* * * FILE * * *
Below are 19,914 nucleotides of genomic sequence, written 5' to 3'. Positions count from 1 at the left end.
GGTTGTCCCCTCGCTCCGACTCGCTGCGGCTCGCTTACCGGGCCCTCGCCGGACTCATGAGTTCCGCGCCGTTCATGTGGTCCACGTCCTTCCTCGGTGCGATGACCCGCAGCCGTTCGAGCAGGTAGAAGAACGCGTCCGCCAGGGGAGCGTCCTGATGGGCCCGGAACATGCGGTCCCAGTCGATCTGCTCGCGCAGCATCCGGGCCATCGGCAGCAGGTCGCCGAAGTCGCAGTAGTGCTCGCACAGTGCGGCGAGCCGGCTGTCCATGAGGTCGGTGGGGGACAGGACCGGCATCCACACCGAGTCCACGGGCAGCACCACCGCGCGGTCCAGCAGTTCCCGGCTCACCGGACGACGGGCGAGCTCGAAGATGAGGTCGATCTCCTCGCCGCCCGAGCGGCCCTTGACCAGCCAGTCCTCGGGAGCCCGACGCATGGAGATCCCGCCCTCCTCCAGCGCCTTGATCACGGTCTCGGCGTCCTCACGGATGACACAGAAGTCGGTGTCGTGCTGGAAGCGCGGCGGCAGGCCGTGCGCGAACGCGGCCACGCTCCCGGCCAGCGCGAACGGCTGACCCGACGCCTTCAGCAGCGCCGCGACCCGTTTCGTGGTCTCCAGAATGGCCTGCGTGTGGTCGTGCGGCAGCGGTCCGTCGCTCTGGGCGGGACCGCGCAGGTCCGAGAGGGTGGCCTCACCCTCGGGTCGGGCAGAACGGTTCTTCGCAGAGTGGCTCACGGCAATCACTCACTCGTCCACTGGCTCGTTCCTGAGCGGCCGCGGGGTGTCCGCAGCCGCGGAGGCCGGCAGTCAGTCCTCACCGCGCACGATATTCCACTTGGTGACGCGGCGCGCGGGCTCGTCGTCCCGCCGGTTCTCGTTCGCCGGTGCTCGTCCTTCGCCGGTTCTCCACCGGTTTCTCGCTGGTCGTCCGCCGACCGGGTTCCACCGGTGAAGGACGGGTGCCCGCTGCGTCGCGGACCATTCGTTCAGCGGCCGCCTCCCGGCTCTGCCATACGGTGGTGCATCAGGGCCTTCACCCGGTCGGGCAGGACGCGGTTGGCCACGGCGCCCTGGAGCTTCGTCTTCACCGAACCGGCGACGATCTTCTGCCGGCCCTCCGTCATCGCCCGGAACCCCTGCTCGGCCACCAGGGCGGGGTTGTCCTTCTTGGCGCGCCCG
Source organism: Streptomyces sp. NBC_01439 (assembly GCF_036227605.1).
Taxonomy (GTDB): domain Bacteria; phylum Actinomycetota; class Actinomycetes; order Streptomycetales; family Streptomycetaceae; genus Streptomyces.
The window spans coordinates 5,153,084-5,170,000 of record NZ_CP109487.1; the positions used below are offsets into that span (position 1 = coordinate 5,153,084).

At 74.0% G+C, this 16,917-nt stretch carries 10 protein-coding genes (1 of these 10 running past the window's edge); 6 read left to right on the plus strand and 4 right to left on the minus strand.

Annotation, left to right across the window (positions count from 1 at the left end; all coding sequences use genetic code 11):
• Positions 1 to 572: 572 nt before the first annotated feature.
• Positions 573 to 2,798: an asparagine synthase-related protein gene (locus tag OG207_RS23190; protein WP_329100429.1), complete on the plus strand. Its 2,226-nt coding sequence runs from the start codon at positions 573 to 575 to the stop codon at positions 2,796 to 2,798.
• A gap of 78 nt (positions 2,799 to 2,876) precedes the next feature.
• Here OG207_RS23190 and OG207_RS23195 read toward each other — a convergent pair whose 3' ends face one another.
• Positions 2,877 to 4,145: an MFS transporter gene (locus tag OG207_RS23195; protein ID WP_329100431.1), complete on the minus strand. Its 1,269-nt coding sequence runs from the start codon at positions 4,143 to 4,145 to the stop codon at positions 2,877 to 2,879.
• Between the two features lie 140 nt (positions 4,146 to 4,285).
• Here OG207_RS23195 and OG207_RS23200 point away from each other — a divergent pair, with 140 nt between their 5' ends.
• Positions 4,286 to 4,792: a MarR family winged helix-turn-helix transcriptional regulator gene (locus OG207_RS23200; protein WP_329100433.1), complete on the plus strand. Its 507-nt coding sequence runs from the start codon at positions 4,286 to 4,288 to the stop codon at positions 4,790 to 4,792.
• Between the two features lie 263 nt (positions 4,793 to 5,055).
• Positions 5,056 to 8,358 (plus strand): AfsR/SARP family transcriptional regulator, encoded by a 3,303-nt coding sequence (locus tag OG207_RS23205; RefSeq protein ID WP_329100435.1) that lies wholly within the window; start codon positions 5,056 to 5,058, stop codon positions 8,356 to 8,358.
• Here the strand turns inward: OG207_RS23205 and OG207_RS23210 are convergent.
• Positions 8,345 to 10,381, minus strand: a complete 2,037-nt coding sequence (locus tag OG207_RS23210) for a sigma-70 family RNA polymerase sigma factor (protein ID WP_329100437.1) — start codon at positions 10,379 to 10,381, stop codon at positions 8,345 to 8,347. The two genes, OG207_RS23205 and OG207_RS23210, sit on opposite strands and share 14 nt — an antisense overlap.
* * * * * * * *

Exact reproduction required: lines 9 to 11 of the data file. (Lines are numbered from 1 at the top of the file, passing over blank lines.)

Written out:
• Positions 573 to 2,798: an asparagine synthase-related protein gene (locus tag OG207_RS23190; protein WP_329100429.1), complete on the plus strand. Its 2,226-nt coding sequence runs from the start codon at positions 573 to 575 to the stop codon at positions 2,796 to 2,798.
• A gap of 78 nt (positions 2,799 to 2,876) precedes the next feature.
• Here OG207_RS23190 and OG207_RS23195 read toward each other — a convergent pair whose 3' ends face one another.